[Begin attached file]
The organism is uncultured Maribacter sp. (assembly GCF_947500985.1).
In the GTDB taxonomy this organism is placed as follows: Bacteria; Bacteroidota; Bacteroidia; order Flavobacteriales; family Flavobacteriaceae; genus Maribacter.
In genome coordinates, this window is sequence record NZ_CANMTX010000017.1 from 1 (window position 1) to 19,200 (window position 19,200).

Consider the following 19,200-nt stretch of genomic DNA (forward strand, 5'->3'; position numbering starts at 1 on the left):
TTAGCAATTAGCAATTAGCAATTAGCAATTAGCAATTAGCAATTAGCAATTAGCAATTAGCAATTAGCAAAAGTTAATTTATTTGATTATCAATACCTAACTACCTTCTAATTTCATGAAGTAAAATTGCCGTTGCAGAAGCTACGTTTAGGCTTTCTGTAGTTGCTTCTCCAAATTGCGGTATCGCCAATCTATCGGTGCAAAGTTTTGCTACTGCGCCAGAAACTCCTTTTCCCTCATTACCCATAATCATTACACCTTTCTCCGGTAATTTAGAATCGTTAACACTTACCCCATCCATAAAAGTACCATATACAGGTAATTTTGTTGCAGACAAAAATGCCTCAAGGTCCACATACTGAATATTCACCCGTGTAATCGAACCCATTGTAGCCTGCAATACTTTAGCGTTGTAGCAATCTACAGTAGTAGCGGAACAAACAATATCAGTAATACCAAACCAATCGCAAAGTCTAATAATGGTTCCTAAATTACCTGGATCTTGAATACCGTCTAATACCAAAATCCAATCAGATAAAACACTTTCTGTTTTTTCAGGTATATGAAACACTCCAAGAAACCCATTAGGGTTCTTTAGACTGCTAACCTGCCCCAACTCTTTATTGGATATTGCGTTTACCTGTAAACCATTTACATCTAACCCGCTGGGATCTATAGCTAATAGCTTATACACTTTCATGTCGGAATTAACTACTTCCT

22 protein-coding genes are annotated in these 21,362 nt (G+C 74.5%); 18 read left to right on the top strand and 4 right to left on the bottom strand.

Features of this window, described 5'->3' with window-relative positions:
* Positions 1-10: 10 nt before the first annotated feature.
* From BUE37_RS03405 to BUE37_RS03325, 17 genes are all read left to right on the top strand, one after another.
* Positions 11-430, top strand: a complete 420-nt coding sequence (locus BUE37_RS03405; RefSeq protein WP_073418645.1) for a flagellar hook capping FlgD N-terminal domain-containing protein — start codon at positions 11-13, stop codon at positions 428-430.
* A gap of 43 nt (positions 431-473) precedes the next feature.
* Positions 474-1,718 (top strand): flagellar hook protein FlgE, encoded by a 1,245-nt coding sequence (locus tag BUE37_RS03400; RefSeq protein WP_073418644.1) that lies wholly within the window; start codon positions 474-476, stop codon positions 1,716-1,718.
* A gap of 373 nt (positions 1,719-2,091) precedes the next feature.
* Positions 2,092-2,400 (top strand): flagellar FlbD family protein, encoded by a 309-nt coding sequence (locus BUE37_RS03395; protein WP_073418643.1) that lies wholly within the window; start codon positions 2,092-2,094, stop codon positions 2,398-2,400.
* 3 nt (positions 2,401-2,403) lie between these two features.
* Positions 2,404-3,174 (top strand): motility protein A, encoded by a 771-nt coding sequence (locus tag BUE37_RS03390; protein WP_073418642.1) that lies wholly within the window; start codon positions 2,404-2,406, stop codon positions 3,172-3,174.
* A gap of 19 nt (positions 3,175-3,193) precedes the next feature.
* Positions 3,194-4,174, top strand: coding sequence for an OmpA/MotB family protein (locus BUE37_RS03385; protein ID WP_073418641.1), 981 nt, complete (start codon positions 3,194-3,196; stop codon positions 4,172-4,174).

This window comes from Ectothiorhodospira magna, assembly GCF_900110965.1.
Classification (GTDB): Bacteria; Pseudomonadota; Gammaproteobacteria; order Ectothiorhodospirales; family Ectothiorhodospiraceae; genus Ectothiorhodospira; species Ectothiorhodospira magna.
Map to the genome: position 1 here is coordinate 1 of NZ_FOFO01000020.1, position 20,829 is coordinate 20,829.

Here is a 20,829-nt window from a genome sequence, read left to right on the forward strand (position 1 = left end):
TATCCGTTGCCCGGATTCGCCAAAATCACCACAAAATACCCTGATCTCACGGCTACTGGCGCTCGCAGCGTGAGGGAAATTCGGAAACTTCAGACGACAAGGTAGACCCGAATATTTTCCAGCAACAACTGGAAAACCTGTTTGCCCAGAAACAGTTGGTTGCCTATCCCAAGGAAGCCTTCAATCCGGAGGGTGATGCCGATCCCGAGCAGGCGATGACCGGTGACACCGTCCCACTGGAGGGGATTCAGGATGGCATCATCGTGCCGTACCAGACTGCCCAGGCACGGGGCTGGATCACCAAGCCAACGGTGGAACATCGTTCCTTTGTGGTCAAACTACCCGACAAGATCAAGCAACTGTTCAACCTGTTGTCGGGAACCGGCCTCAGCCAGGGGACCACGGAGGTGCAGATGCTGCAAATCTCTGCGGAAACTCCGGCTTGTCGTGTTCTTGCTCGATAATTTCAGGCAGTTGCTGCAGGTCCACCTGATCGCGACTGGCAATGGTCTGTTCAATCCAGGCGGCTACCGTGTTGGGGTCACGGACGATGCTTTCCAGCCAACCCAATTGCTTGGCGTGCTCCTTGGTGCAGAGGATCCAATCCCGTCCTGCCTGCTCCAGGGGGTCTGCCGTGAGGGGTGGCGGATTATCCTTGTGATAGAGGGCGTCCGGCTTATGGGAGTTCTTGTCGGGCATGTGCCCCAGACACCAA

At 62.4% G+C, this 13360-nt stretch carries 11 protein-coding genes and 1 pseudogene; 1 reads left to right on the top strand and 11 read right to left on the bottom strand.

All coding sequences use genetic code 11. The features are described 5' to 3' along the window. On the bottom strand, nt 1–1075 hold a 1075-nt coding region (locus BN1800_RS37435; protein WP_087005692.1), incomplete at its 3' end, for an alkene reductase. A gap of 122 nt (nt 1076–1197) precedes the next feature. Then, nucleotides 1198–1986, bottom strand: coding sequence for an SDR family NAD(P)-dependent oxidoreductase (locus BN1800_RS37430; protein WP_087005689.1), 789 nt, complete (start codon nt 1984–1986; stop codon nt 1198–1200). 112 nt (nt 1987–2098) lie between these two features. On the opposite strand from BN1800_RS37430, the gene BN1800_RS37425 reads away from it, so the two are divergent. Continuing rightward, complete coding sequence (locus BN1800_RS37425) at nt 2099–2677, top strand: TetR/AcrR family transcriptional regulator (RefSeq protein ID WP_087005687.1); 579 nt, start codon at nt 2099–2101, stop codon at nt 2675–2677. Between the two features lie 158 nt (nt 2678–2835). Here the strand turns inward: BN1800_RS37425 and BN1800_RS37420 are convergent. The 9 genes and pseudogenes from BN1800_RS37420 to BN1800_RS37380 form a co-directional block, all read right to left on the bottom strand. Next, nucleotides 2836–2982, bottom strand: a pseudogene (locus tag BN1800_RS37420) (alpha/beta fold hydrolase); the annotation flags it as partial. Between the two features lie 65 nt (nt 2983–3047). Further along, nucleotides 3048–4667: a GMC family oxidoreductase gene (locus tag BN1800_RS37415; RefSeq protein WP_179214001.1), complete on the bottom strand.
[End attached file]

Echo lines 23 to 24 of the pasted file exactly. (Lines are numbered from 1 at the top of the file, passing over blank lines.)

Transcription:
TATCCGTTGCCCGGATTCGCCAAAATCACCACAAAATACCCTGATCTCACGGCTACTGGCGCTCGCAGCGTGAGGGAAATTCGGAAACTTCAGACGACAAGGTAGACCCGAATATTTTCCAGCAACAACTGGAAAACCTGTTTGCCCAGAAACAGTTGGTTGCCTATCCCAAGGAAGCCTTCAATCCGGAGGGTGATGCCGATCCCGAGCAGGCGATGACCGGTGACACCGTCCCACTGGAGGGGATTCAGGATGGCATCATCGTGCCGTACCAGACTGCCCAGGCACGGGGCTGGATCACCAAGCCAACGGTGGAACATCGTTCCTTTGTGGTCAAACTACCCGACAAGATCAAGCAACTGTTCAACCTGTTGTCGGGAACCGGCCTCAGCCAGGGGACCACGGAGGTGCAGATGCTGCAAATCTCTGCGGAAACTCCGGCTTGTCGTGTTCTTGCTCGATAATTTCAGGCAGTTGCTGCAGGTCCACCTGATCGCGACTGGCAATGGTCTGTTCAATCCAGGCGGCTACCGTGTTGGGGTCACGGACGATGCTTTCCAGCCAACCCAATTGCTTGGCGTGCTCCTTGGTGCAGAGGATCCAATCCCGTCCTGCCTGCTCCAGGGGGTCTGCCGTGAGGGGTGGCGGATTATCCTTGTGATAGAGGGCGTCCGGCTTATGGGAGTTCTTGTCGGGCATGTGCCCCAGACACCAA

At 62.4% G+C, this 13360-nt stretch carries 11 protein-coding genes and 1 pseudogene; 1 reads left to right on the top strand and 11 read right to left on the bottom strand.